Had Mitchell entitled her book Gone with Wind, it would have sounded awkward. She got it right.


You mention the figurative use of the wind to mean troubling events, Civil War, or the passage of time. Indeed, that's what the title refers to – irrespective of the presence of the article. In fact, Mitchell wasn't the first (or last) to use the wind figuratively or metaphorically. King Solomon analogized with chasing the wind. And when Kansas sings Dust in the Wind, you didn't think they were talking about a dust storm, did you?

I close my eyes only for a moment, and the moment's gone
All my dreams pass before my eyes, a curiosity

Dust in the wind, all they are is dust in the wind

Same old song, just a drop of water in an endless sea
All we do crumbles to the ground, though we refuse to see

Dust in the wind, all we are is dust in the wind

Incidentally, crumbles to the ground is the correct way to express it – not "crumbles to ground."

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1  
Incidentally, “gone with the wind” comes from a poem by Oscar Wilde's friend Ernest Dowson. Margaret Mitchell said it had “the far away, faintly sad sound I wanted.” –  neubau Apr 5 at 3:03

The idea that including the article or not has any bearing on whether the intended sense is figurative or not is completely misplaced. The idiomatic passed by, disappeared usage has been around since at least 1832, and the literal sense (drift or [intentionally] travel in the same direction as the wind) has been around much longer. But the article is always present in both usages.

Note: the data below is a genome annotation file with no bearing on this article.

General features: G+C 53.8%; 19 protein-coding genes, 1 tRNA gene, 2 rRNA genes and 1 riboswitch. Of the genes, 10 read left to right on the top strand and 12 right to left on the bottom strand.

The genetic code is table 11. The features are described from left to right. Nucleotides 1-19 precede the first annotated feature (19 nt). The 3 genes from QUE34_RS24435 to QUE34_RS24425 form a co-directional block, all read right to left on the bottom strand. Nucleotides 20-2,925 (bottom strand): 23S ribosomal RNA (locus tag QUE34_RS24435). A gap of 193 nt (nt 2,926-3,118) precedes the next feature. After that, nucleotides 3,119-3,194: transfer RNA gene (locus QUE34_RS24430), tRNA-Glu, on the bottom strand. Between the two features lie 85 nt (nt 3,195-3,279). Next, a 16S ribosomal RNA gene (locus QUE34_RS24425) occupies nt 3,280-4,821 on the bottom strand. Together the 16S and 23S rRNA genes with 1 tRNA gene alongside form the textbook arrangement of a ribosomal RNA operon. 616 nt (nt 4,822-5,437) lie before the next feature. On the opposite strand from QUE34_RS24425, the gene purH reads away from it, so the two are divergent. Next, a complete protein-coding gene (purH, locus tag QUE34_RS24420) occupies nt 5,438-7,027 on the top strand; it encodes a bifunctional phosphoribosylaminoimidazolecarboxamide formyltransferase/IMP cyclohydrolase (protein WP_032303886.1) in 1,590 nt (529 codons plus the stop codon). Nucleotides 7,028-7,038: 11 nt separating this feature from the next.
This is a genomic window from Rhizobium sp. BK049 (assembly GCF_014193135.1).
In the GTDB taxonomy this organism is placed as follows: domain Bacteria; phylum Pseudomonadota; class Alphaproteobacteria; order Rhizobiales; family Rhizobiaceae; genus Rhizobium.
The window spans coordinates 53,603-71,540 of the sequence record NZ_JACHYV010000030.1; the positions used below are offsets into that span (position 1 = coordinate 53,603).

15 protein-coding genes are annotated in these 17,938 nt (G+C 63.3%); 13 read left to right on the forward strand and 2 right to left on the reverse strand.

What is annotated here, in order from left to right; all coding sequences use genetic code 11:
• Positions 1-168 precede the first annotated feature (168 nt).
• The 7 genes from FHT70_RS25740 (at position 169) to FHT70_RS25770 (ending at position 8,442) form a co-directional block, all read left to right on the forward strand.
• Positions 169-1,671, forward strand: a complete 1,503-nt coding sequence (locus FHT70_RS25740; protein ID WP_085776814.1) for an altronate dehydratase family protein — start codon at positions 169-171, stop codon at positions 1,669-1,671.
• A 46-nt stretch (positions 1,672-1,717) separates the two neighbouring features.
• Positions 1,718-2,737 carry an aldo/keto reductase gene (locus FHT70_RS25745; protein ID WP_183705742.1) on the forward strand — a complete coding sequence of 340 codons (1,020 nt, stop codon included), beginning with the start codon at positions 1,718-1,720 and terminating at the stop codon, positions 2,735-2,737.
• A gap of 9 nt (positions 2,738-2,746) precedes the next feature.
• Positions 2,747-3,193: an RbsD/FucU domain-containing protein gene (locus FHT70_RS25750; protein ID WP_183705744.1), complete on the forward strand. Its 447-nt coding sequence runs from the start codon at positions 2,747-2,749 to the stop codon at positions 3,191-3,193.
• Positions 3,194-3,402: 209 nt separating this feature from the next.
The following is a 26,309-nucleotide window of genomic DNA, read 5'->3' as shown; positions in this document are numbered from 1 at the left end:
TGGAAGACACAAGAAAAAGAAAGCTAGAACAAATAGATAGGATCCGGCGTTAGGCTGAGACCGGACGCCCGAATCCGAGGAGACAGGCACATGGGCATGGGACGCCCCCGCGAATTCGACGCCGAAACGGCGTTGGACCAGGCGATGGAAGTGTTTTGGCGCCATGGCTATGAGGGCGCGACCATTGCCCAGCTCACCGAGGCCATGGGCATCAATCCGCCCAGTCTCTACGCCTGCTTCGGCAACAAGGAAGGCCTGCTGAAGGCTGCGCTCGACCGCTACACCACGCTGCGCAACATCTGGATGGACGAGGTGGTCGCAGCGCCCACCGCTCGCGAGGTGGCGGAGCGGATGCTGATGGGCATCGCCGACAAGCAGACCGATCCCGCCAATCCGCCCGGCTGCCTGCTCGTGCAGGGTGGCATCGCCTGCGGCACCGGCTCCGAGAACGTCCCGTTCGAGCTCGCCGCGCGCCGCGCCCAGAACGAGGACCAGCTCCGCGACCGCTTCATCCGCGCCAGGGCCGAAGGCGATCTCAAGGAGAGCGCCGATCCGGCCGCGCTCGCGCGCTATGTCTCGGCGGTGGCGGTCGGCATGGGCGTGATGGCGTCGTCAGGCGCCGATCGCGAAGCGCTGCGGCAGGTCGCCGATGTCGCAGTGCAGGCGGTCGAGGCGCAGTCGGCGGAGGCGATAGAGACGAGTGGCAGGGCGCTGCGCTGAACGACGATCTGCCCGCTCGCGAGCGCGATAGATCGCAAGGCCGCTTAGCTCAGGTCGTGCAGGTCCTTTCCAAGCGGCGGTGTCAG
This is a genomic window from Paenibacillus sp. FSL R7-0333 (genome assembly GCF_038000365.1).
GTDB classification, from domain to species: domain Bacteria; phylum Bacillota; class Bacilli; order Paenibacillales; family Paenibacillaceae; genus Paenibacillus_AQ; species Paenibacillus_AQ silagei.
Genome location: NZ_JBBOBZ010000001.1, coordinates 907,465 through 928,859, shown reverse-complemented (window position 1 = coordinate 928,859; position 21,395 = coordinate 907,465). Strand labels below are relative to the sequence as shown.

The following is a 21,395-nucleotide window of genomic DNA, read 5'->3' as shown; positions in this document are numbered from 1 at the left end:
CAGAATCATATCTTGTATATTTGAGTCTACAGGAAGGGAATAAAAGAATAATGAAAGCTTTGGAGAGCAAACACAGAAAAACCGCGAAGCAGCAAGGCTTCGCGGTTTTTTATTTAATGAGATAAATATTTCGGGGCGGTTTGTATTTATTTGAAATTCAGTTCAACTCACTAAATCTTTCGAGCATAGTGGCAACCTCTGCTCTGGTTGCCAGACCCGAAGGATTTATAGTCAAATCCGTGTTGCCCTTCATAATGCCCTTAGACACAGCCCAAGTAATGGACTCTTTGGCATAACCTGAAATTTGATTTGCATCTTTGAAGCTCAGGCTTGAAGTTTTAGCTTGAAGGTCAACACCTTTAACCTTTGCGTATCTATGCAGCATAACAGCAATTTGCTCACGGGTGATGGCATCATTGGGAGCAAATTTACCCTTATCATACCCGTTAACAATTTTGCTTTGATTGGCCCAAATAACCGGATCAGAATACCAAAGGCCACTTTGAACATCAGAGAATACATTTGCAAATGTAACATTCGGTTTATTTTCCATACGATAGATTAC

In fact, we normally include the definite article in such references to natural phenomena...

He ran like the wind
Her mood can change like the weather
Early risers get up with the sun
Economic cycles are as regular as the seasons
The course of my life is written in the stars
Prostitutes are still sometimes called ladies of the night
I still need you at the dimming of the day
etc., etc.


Various idiomatic usages where we don't include the article are the exception rather than the rule...

Obviously he loves you! It's as plain as day
We travelled by sea
We work hard all day, so come evening, we're exhausted

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"To have wind" is to be flatulent so I'm afraid I parse "Gone with wind" as "Went while farting".

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Without "the" it sounds unusual and curious. I would not try to read things into the title ( with or without article). " the wind" is the normal
meteorological phenomenon that can carry away things when it is strong just as the water of a river can carry away things. I can think of no logical reason why here the article is used, maybe just for rhythmic reasons, and I don't know whether in all such expressions "the" is used, but I think it is "It happened/was due to the rain/ the snow/the cold/the heat/ the drought.